One hundred and twenty years ago on February 22nd, 1892, the poetess who wrote the famous lines, “My candle is burning at both ends/It will not last the night;/ But ah, my foes, and oh, my friends–/It gives a lovely light” was born in Rockland, Maine. Edna St. Vincet Millay is one of the most celebrated American poets of the 20th century. She became the first woman to win a Pulitzer Prize for poetry and was a devout activist throughout her life.
As a child, Edna Millay (who preferred the name Vincet) read eagerly. After her parents divorced when she was 8-years-old, Millay found herself on the road with her mother and two sisters. The four traveled from town to town living in poverty. During this period of transient living, Millay became well acquainted with classic literature, especially Milton and Shakespeare. Millay, her mother, and her sisters eventually became permanent residence in Camden, Maine. Here, Millay attended high school and began writing her own poetry. By age 15 she had claimed the title “published writer.” Her poems appeared in St. Nicolas, Camden Herald, and Current Literature. As she developed her literary voice in high school, Millay discovered the duality of her sexual orientation. In a time that same-sex relationships were an unspeakable taboo, the young poetess held a number of relationships with both male and female classmates. One such lover was Edith Wynne Mathison, who went on to star in silent films.
After high school, Millay enrolled at Bernard College only to dropout within her first year. A few years later, at age 21, she was accepted to Vasser College where she finished her degree. After graduating she moved to Greenwich Village and wrote plays, short stories, and an abundance of poetry; much of this literature was published in different magazines under the pseudonym Nancy Boyd. While living in The Village, she penned scads of famous works, including her collection of poetry A Few Figs From Thistles (which contains the famous lines quoted in the first paragraph), and the anti-war drama Aria de Capo.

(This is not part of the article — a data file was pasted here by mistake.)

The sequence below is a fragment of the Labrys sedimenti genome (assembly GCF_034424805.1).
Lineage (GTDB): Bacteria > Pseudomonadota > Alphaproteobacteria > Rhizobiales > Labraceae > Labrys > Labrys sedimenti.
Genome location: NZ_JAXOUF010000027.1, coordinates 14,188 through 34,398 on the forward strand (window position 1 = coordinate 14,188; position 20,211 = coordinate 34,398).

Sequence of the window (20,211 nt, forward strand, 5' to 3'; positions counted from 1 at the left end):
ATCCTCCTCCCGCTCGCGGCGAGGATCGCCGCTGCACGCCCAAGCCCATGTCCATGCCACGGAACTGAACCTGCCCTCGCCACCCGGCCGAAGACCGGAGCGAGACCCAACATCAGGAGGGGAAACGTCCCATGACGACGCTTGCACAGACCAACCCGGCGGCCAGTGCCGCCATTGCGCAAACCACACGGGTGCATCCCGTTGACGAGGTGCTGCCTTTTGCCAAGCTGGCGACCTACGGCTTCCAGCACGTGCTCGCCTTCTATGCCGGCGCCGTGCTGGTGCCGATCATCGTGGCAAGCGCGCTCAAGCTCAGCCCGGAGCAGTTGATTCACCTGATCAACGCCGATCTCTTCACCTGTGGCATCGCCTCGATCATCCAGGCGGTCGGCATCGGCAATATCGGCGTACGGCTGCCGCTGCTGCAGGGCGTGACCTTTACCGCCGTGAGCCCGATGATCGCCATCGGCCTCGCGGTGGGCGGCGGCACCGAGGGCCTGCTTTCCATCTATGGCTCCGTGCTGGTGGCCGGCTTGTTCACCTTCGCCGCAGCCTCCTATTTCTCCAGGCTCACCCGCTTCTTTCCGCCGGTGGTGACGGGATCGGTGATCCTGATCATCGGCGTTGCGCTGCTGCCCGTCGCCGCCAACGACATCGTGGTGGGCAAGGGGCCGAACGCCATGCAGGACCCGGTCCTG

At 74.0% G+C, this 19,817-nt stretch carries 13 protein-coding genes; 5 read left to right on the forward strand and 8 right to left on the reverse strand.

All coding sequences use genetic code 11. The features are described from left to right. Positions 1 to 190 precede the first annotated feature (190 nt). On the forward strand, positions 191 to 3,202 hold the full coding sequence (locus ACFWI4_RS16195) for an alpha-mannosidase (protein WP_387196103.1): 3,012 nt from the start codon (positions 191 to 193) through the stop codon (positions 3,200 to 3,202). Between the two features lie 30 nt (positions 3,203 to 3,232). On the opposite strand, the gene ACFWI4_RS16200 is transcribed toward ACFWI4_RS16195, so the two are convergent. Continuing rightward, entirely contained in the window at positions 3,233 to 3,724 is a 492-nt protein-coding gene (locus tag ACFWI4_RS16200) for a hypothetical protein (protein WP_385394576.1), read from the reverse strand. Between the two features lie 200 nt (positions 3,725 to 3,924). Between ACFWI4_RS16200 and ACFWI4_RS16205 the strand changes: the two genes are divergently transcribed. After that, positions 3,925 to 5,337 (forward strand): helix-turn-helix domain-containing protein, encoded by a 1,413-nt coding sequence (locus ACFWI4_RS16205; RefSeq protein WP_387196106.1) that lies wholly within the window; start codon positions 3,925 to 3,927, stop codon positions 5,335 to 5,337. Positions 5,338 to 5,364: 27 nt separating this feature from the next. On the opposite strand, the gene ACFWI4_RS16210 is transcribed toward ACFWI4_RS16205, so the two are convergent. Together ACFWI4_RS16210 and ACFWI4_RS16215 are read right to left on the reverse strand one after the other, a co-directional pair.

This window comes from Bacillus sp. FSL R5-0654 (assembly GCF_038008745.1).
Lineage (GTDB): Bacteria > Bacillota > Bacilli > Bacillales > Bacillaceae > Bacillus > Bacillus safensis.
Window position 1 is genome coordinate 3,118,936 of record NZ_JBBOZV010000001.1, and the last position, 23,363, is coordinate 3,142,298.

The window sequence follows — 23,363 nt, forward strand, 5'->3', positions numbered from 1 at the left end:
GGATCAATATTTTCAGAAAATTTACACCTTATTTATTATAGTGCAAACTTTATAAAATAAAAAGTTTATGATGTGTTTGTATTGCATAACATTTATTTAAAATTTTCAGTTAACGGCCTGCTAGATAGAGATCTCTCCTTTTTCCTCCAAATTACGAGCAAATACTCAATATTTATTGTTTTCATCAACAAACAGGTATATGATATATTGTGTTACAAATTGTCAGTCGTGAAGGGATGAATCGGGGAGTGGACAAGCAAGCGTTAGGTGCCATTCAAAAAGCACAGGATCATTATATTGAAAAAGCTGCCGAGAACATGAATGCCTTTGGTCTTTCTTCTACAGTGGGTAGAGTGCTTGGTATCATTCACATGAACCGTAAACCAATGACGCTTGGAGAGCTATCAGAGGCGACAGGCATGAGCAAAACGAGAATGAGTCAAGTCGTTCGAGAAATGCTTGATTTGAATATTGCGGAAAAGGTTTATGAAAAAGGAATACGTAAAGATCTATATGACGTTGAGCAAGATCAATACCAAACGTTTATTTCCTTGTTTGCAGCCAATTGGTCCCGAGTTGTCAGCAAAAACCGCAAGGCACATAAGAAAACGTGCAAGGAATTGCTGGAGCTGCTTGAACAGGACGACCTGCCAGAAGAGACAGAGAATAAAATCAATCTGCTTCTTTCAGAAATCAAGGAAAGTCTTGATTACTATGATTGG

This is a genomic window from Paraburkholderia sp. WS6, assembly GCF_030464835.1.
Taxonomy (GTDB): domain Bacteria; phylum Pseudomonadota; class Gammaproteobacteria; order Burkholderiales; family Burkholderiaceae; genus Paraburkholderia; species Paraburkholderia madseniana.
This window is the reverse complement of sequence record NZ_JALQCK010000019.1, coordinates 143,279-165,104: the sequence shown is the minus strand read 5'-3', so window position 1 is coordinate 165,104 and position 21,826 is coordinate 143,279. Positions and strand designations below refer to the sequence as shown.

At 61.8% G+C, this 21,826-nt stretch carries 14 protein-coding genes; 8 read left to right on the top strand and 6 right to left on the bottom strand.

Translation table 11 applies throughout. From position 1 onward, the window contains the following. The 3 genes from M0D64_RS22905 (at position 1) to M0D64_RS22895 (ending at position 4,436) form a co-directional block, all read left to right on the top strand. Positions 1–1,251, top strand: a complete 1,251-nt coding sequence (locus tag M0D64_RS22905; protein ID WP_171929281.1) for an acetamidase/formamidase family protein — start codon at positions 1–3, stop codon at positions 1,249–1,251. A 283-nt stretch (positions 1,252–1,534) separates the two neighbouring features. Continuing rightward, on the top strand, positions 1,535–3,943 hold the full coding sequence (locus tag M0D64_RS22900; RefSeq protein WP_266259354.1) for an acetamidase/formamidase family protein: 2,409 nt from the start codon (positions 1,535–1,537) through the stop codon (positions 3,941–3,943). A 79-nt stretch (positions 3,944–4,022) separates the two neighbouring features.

In 1921 the Bohemian writer took a sabbatical in Europe where she met her husband, Eugen Jan Boissevain. Boissevain was a wealthy coffee porter and progressive thinker. (His previous wife, Inez Millholand–an advocate of workers’ rights, a feminist, and journalist–died in 1916 from complications due to pernicious anemia). Boissevain and Millay were wedded in 1923. The couples’s marriage reflected their dedication to freedom. During their twenty-six-years together both had multiple affairs and longtime partners. These outside relationships never interfered with their commitment to one another, though. Boissevain and Millay were happily married till his death in 1949.
Along with getting married in 1923, Millay was awarded a Pulitzer Prize for poetry for “The Ballad of the Harp-Weaver”. The award secured her literary success, and Millay became a household name. Her poetry had consistently addressed social and political issues, but literary critics seemed to not mind her contentious words. However, as WWII carried on Millay overstepped her boundaries when she challenged several of The Allies’s activities. She was condemned by the press as an enemy-sympathizer and a threat to the national spirit. Although her popularity suffered, Millay continued to confront controversial topics in her poetry.
Millay’s writing slowed down greatly after a nervous breakdown in 1944. Her literary work never regained motion, and six years later in 1950, Millay died from a heart attack at her home in Austerlitz, New York. A hundred and twenty years after her birth, we remember Edna St. Vincet Millay as one of the writers who has helped define American literature.
Below is Edna Millay’s poem “Autumn Daybreak”:
Cold wind of autumn, blowing loud
At dawn, a fortnight overdue,
Jostling the doors, and tearing through
My bedroom to rejoin the cloud,
I know—for I can hear the hiss
And scrape of leaves along the floor—
How may boughs, lashed bare by this,
Will rake the cluttered sky once more.
Tardy, and somewhat south of east,
The sun will rise at length, made known
More by the meagre light increased
Than by a disk in splendour shown;
When, having but to turn my head,
Through the stripped maple I shall see,
Bleak and remembered, patched with red,
The hill all summer hid from me.